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SEC to register, monitor brokers selling stocks to foreign firms


Securities and Exchange Commission

The Securities and Exchange Commission (SEC) has unveiled a plan to register and actively monitor brokers selling stocks for foreign companies in line with its investors’ protection and market transparency mandates.
Executive Commissioner Operations of the SEC, Dayo Obisan, said SEC intends to license firms offering foreign stocks under a ‘digital sub-broker regulation, which should provide a form of clarity to their activities adding that the requirement will ensure regulatory responsibilities in on-boarding clients, custody of assets among others.
He said the commission is mindful that the platforms expose investors to both local and foreign stocks and is mooting registration of these platforms under the digital sub-broker regulations, which should provide some form of legitimacy for their activities.
He said the registration would ensure that only genuine platforms target retail investors, adding that one of the platforms is already at a very advanced stage in the registration process.
“SEC has rules on foreign investments and cross-border transactions, which specify the requirements for foreign investors seeking to invest in Nigeria as well as issuers of securities. Broadly speaking, all capital market instruments are registrable – equities, bonds, units of investment funds and derivatives.
“The Nigerian market has been open to a listing of securities by foreign issuers and there are no restrictions in that regard. As mentioned earlier, ‘Part H’ of our rules deals with the regulation of foreign investments and cross-border securities transactions,” he said
According to him, most foreign issuers take advantage of the reciprocity agreements, which exist between Nigeria and the country of the issuer, especially where the securities regulator of that country is a member of the International Organisation of Securities Commissions (IOSCO).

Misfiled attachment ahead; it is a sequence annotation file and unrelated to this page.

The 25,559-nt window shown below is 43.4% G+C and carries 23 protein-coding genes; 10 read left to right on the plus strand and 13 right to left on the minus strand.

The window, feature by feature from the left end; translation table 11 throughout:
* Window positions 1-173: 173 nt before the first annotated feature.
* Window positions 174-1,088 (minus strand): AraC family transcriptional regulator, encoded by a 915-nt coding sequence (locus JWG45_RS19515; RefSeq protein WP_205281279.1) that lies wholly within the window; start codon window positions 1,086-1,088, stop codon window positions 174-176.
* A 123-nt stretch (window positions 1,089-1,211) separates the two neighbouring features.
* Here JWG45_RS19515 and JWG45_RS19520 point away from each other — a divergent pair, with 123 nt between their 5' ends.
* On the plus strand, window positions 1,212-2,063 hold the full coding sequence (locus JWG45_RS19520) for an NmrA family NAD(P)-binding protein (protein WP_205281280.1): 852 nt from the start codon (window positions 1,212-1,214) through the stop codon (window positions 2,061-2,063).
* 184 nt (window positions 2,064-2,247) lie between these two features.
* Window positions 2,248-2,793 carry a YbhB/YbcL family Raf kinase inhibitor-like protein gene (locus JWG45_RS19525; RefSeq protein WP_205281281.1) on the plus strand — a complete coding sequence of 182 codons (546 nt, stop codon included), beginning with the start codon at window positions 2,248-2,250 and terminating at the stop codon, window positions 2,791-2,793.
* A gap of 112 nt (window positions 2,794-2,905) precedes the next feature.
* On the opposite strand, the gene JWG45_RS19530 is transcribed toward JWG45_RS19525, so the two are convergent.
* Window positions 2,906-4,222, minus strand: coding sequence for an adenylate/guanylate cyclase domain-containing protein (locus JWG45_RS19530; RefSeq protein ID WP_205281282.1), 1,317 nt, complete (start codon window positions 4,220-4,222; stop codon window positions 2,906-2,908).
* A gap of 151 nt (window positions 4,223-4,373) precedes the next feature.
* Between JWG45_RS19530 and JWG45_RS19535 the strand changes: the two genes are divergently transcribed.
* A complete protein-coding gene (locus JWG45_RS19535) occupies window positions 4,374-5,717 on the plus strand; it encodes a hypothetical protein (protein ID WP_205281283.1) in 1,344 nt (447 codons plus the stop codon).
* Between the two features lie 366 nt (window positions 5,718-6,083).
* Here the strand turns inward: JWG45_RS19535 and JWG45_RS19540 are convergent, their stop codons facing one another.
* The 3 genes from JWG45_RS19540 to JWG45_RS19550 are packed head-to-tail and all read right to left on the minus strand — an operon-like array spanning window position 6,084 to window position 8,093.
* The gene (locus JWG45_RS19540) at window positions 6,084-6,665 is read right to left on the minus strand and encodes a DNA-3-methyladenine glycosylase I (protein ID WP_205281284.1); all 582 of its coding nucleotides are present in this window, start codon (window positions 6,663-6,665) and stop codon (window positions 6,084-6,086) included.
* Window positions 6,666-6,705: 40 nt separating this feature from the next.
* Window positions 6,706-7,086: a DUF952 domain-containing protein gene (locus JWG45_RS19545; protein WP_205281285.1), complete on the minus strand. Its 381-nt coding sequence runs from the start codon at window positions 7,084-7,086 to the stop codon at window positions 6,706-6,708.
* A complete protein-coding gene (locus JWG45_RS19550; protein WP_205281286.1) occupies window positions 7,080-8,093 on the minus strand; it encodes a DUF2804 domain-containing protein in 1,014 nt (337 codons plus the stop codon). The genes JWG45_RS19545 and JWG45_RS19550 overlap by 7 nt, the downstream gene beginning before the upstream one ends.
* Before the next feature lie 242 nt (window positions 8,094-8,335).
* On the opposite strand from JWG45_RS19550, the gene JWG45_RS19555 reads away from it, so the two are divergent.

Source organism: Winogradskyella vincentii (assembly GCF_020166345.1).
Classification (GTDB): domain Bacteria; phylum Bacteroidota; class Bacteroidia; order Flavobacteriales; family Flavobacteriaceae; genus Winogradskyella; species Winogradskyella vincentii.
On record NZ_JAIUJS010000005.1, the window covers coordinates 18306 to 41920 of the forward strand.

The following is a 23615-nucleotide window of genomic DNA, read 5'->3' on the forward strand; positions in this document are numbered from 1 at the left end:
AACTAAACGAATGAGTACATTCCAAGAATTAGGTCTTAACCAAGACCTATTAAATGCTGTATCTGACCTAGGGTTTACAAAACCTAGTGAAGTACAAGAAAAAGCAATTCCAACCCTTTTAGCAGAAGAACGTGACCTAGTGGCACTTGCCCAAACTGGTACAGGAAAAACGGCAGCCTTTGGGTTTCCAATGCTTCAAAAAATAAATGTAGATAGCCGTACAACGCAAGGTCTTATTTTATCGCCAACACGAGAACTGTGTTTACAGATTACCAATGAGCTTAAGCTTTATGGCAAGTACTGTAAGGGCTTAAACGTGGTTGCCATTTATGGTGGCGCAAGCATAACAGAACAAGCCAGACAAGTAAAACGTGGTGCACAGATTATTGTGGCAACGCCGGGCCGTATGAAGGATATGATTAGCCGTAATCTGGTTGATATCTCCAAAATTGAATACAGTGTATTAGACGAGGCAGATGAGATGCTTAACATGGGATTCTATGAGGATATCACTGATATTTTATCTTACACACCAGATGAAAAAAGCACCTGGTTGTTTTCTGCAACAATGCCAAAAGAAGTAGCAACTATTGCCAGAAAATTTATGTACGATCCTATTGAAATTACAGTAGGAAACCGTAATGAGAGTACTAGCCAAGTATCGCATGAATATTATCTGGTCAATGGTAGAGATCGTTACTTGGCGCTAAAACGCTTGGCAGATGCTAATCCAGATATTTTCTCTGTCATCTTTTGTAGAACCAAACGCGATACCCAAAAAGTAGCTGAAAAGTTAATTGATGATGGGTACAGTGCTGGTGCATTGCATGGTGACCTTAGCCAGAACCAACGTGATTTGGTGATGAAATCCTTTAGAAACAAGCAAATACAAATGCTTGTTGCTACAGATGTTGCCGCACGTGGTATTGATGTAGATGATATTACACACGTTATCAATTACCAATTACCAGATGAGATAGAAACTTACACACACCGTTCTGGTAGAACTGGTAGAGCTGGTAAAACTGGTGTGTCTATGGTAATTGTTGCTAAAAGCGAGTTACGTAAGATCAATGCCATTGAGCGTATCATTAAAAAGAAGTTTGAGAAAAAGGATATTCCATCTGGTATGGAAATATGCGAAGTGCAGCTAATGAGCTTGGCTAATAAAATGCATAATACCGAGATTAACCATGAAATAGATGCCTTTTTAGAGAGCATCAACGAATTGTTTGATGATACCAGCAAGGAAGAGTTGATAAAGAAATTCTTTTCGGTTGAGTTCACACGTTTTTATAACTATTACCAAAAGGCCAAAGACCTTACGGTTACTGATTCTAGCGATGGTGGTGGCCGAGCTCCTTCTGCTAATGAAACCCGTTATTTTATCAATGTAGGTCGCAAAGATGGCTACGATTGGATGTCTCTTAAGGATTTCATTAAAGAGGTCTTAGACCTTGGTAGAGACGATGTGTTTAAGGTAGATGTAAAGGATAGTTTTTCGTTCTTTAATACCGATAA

He said this was quite distinct from the activities of the online platforms, which are brokering secondary deals in securities that have been issued in another country and essentially performing a function for which they have not been registered or licensed, which is what necessitated the circular by the commission.
Obisan disclosed that Nigerians, like other citizens across the globe, have the liberty to trade across borders but said that what has become a growing trend, however, is the participation by retail investors in cross-border transactions, which had hitherto been undertaken by institutional and high net worth investors.
He pointed out that these investors have the resources and skills to undertake independent evaluations of potential cross-border investments beyond disclosures made to them.
“What we can confirm, based on our interactions with some of the online platform operators, which are facilitating these trades, is that there has been a sharp increase over the last 18 months in the number of users of these platforms.”
He said about 400,000 Nigerians invested in foreign stock through online brokers in the last 18 months adding that there appears to be increasing interest among the younger population.
According to him, this of interest to the commission primarily because it creates an avenue for exploitation if it is not properly monitored and regulated, especially as this interest is not mirrored on the traditional and core asset class. 


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